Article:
Fighting for IT funding

Learn the language of finance.

Learn the language of finance.

IT directors do not need to be told that their budgets are under pressure, or reminded that more companies are seeking to make IT accountable. What is new is the way some are fighting back, and with surprising results.

Many board officers see IT as a bottomless pit, where money is spent with no tangible result. But it does not have to be that way.

US IT directors are finding that rather then being accountable to the chief financial officer, the chief information officer's role is evolving so that they sit alongside the finance department, learning the language of finance while grappling with concepts such as customer service.

The closer relationship is largely in response to the growing slice of corporate capital budgets consumed by IT: some sources believe it now accounts for as much as 50%. Corporate America understands that IT cannot be treated as a special case, exempt from the usual business rules governing the justification, budgeting and monitoring of capital investments. Neither can it be relentlessly targeted for arbitrary budget cuts.

Some IT departments are giving back their budgets and offering to compete for fresh projects, acknowledging that to become a real service to the business IT must act like one. It must start by managing its most costly asset: people.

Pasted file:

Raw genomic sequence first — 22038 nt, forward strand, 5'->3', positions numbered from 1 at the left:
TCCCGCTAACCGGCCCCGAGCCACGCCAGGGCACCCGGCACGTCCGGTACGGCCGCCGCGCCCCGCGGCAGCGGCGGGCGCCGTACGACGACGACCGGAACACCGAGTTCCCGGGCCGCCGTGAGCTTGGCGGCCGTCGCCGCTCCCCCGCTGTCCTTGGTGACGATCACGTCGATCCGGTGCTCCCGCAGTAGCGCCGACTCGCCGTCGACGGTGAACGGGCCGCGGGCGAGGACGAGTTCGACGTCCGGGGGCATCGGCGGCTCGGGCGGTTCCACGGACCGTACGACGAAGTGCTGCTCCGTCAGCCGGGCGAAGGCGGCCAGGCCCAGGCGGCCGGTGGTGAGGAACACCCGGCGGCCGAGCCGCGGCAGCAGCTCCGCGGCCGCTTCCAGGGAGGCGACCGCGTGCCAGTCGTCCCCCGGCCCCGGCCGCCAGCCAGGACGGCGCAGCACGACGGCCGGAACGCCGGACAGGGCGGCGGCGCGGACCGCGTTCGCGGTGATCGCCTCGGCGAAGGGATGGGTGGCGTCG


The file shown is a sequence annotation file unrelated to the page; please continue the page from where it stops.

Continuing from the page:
Some CIOs are seeing real value in tools such as performance dashboards. These provide project leaders with vital information about how projects are progressing, early warning about potential conflicts or difficulties, and continuous updates about each employee's performance. These are the basic tools for ensuring that internal customers are fully appraised about how projects are performing and publicising milestones achieved.

This approach is producing extraordinary benefits. It shows who are the best performers and which teams provide the best value for different types of project. It enhances the IT department's status, along with that of its most valuable team members, and it acts as a natural laxative in inefficient departments. Those who do not wish to respond to the new order are quickly identified and replaced.

We are seeing genuine interest in finding ways to integrate IT as part of business strategy, prompting high-performing organisations to question how they manage the effectiveness of this costly resource. UK IT departments may not yet be as aggressive as those in the US, but it cannot be long before the lessons filter over here.

Ayman Gabarin is regional vice-president at business process automation supplier Changepoint

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